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Smoke-Free Housing

The Law

Under Utah law:

  • Secondhand smoke that drifts into another person’s residential unit is considered a nuisance that residents may seek injunctive relief and/or damages over.
  • Condominium associations may restrict smoking in units, common areas, and yard space. 
  • Apartment rental contracts may prohibit smoking in units, on the premises, or both.
  • Apartment renters may file a nuisance action over secondhand smoke even if they have signed away their rights to file a nuisance in a rental contract.

For Residents

As a resident of an apartment or condo, you have options to address drifting secondhand smoke that is affecting you and your family:

Talk to the person who is smoking

  • If you know where the smoke is coming from and you feel comfortable, try politely talking to the person. Tell them that you are being exposed to drifting smoke, and ask if they can smoke outside or use fans when they smoke inside.

Talk to your landlord

  • Inform your community manager or property management company about the problem and ask them to adopt a smoke-free policy if they don’t already have one in place. Share with them information regarding the cost and health benefits of a smoke-free policy.
  • If they are unwilling to adopt a smoke-free policy, ask if there is another apartment unit available that is away from drifting secondhand smoke.
  • Ask if they can install door sweeps or change air filters in your building’s ventilation system.

Talk to other residents

  • If you are experiencing issues with drifting secondhand smoke, it’s likely other residents are, too. Talk to them and gain support for a smoke-free policy; you can even create a petition for your landlord or property management company.

Seek other, smoke-free housing

  • Before renting, always ask if there is a smoke-free policy.
  • Check out the Salt Lake County Smoke-Free Housing Map that shows apartments and condos with smoke-free policies.


  • Document all communication with your landlord or community manager.
  • Keep a log with dates and times of when you notice secondhand smoke drifting into your residence.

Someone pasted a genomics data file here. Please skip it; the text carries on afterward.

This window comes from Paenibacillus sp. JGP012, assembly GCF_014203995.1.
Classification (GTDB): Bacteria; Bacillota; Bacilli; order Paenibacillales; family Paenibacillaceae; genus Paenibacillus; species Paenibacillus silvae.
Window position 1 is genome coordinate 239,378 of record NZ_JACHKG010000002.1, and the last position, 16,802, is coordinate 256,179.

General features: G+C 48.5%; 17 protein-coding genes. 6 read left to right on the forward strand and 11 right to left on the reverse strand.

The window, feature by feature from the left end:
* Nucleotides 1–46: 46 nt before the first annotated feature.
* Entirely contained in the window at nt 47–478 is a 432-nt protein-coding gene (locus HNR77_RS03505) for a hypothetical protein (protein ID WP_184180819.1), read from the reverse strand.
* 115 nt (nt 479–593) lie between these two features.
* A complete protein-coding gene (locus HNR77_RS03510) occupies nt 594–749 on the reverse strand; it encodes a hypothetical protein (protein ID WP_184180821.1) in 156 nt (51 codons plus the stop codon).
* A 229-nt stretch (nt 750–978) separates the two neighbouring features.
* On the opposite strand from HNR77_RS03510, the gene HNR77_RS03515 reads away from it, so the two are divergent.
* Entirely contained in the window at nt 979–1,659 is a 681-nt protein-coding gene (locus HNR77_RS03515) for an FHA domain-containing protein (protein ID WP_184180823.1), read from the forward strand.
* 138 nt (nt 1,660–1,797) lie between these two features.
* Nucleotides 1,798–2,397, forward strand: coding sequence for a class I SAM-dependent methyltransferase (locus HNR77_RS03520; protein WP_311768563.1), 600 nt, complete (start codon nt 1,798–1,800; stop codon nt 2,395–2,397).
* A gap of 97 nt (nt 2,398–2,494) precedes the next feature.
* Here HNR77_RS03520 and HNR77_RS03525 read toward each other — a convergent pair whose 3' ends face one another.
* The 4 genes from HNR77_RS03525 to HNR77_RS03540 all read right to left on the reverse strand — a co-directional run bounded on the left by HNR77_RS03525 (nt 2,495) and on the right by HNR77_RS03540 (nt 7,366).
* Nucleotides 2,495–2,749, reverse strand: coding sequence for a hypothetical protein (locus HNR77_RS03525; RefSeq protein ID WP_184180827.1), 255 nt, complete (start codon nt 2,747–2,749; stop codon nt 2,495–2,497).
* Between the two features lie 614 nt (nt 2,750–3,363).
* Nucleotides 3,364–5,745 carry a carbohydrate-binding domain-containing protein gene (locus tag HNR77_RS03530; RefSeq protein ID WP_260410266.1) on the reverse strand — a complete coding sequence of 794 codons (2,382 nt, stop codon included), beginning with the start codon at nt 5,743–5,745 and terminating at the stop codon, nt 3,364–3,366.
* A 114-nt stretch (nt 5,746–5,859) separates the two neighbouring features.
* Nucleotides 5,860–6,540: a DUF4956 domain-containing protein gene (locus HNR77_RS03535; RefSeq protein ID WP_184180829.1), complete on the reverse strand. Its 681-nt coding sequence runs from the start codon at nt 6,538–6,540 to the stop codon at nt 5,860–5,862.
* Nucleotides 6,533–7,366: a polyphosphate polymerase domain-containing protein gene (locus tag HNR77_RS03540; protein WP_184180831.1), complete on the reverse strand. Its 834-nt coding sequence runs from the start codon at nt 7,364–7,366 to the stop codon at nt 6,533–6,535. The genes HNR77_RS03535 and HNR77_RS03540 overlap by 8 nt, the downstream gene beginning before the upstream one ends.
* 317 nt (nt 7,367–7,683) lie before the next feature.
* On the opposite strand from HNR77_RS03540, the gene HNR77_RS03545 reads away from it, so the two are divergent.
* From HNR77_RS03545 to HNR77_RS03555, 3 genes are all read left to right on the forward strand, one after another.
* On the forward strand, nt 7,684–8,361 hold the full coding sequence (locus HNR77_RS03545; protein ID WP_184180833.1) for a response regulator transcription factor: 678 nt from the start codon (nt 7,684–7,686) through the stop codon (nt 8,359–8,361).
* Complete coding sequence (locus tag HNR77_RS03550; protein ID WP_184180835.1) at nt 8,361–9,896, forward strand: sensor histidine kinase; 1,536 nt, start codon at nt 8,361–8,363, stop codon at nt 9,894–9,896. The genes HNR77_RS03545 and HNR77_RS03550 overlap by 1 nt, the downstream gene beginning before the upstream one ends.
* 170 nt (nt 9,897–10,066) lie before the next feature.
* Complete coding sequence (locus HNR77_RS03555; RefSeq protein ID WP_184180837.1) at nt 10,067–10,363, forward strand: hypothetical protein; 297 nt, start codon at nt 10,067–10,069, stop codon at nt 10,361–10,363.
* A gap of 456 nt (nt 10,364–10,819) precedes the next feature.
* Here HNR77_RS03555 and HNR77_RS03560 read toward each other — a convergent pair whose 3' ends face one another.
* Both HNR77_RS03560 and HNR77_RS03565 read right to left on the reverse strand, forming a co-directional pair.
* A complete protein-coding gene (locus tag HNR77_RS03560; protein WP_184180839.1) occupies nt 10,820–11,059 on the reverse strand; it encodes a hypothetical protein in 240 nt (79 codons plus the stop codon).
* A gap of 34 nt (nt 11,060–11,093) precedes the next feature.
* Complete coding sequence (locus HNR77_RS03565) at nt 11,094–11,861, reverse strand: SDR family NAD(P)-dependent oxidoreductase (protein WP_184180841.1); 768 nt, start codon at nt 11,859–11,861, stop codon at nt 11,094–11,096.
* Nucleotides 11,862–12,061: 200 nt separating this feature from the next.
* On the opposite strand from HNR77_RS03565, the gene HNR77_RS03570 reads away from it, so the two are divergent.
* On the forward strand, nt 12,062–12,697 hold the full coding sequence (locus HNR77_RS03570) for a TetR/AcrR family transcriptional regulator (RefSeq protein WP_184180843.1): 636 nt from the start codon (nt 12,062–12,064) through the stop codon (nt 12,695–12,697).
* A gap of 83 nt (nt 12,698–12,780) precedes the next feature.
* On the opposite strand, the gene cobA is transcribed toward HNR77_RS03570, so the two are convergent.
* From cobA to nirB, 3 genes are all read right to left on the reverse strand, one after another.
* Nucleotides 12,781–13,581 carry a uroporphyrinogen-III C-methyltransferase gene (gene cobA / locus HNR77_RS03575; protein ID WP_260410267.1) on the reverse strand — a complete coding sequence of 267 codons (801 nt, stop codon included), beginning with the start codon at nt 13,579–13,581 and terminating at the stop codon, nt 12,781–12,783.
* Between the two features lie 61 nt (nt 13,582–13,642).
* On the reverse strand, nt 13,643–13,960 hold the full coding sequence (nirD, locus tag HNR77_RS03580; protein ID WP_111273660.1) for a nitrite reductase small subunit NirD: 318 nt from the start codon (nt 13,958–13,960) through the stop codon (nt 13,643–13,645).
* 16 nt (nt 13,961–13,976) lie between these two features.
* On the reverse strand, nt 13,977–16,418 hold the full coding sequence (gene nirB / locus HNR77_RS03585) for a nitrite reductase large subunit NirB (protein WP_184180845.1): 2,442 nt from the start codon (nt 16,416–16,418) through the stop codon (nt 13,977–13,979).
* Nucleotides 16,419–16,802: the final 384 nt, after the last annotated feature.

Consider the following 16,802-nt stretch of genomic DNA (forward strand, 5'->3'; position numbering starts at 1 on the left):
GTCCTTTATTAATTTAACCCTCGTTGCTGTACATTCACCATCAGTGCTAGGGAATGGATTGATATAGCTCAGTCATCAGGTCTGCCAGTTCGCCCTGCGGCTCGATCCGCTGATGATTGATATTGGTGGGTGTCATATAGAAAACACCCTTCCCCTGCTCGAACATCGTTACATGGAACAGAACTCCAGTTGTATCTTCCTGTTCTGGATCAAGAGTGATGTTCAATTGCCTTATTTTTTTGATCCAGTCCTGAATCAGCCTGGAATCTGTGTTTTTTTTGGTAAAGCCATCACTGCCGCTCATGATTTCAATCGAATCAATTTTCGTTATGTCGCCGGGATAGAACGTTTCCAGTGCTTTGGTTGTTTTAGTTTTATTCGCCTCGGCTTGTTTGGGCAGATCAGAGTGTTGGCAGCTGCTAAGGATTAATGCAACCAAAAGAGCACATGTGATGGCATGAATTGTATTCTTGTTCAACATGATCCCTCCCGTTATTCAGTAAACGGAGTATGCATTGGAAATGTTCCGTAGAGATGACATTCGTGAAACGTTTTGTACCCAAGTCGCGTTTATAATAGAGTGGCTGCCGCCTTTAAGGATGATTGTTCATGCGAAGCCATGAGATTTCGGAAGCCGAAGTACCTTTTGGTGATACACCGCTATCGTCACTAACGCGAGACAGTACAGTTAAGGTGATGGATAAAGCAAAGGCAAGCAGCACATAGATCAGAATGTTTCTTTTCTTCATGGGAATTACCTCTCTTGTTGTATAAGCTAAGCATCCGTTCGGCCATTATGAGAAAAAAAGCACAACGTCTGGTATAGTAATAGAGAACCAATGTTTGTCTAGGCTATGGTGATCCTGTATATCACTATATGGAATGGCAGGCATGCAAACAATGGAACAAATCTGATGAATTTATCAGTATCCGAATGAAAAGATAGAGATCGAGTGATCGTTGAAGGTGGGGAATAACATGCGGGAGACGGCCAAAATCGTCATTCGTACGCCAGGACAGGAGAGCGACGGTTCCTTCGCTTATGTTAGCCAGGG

Additional Resources

For Managers & Owners

Why Go Smoke-Free?

  • Save money: Units are more expensive to turn over if someone has smoked inside.
  • Demand is high: 90.5% of Utahns do not smoke.
  • Risk of fire decreases: Cigarettes, cigars, pipes, and other smoking materials are the leading cause of fire deaths in the United States.

Common Myths

Smoke-free policies are illegal.

False—under Utah law, secondhand smoke is considered a nuisance. This means that apartment managers and owners have the authority to prohibit smoking on their property, including all rental units. Having a smoke-free policy is no different than having a policy against pets or loud noise.

Prohibiting smoking is discriminatory to those who smoke.

False—smokers are not a protected legal class, which means there is no law that states there is a “right to smoke.”

Enforcing the policy will be difficult.

False—smoking is not easy to hide. Residents of your complex can be helpful in identifying those that are breaking the rules and smoking in areas where it is prohibited. Following through with violations of the leases is also very important.

How to Implement a Smoke-Free Policy

  1. Make a Plan—Decide whether all or part of your property will become smoke-free, and when you are going to implement the new policy.
  2. Hold a Meeting—Gather your employees and residents for an informational meeting to explain why you’ve decided to go smoke-free and how the change will benefit them.
  3. Inform Your Residents—Formally notify your residents of the change, when it will take place, and what the policy will include.
  4. Amend Your Lease—Update the language in your lease to include the new smoke-free policy.
  5. Post Signs—Remind residents and inform visitors of the new policy by posting signs throughout the property. The health department will provide you with aluminum signs or vinyl window clings at no cost to you!
  6. Enforce Your New Policy—Be empowered to educate, warn, and enforce the new smoke-free policy so your residents know that improving the community’s health is important and that you’re serious about the items in your lease.
  7. Promote Your Smoke-Free Status—Advertise your new status to attract residents who are interested in smoke-free living.

Additional Resources